I want to stay in our family home.

 

 

Everyday l support client’s as they deal with the heartbreaking decisions of dividing assets which they have worked hard to obtain. More often than not, I hear the woman say, ‘I want to stay in our family home’. In a lot of cases, this just isn’t possible. The thought of selling just another burden to bare. The emotional attachment and secure environment become the driving force in doing whatever possible to keep the property.

 

 But, l would like my clients to review all options and think about the bigger picture. In most cases keeping the family home causes extra stress and prevents the person from moving on in their life as the debt associated translates into an anchor around their neck. Limiting their cash flow and preventing them living a life of happiness.

 

In some cases, the thought of betrayal and the hurt associated with the family breakdown brings financial reality to a head. And reviewing your circumstances, and spending can also be an eye-opening experience. For some clients after years of being together and then review your assets versus liabilities can seem like a wasted opportunity. With more debt than you were prepared to consider possible. Here in Australia, our way to wealth is via property and capital growth. Depositing of that asset may seem silly.

 

There are many benefits to staying in the family home if you can afford to.

Security is the main reason. The kids have their rooms; they know the environment and friends/family are normally nearby. Routines as such don’t need to change massively, and familiar surroundings can be though to limit the massive upheaval that divorce can create. Packing your possessions and moving houses, just another struggle. When personally you feel your weakest and don’t know how much more you can take.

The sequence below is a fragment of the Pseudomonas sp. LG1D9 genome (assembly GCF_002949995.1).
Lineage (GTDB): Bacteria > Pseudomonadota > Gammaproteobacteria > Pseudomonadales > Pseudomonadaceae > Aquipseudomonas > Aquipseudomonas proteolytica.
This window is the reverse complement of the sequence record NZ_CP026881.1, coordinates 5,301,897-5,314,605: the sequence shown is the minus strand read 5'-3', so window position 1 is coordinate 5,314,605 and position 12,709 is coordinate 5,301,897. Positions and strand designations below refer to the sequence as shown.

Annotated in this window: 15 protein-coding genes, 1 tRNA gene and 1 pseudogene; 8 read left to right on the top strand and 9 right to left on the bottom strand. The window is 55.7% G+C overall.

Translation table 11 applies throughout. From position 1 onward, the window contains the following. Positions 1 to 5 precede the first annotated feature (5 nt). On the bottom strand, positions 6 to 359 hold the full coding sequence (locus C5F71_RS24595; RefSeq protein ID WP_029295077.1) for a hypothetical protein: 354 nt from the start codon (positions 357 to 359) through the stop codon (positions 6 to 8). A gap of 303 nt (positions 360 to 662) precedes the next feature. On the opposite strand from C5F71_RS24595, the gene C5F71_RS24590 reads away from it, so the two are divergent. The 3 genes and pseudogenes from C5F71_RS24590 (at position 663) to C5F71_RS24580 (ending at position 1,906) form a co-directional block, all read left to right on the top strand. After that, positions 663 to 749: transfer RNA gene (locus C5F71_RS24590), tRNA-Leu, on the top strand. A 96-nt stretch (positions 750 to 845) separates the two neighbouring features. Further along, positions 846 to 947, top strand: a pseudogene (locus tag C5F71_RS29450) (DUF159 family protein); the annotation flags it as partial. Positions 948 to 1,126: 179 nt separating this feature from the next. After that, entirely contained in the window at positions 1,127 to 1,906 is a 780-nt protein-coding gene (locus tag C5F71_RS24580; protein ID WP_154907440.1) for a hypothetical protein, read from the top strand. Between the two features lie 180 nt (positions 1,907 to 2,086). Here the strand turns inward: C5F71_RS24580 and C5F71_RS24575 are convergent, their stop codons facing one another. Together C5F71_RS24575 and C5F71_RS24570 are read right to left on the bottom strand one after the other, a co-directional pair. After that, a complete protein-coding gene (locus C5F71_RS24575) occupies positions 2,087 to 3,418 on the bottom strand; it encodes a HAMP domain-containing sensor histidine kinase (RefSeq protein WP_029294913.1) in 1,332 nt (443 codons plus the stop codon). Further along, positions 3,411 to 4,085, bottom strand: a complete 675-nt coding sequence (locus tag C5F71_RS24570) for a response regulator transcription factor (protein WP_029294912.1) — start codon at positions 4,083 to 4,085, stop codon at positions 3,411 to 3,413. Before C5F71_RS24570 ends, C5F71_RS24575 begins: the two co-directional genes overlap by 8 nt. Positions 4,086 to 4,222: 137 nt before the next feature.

Struggling to get into the property market and doing anything possible to stay also a close second in peoples decision making. The cost associated with selling and buying a new property can also be money down the drain. However, if selling your PPOR (Primary Place of Residence) as part of your financial agreement means associated selling costs are taken into the joint pool of assets and liabilities, it may save you money overall. It just depends on your financial strategy and personal needs.

 

Alternatively, there should always be a Plan B. This is where l see so much opportunity and personal growth for my clients. If you cant afford to stay in the family home once assets have been divided, you shouldn’t see this as a failure. Beg and borrowing to keep the property may not be the answer. Putting additional stress on yourself when it is time to move on can prevent closure and keep you treading water.

 

I see this time as a new chapter when you can transform your environment and step outside your comfort zone.

Moving and starting a fresh, means a new life, in a new place and a new beginning. No old recollections of unhappy times rather the ability to make beautiful memories, better ones. A transition period, if you like. Just like the butterfly, this is when you are in your cocoon, getting ready to break through and show the world the new you.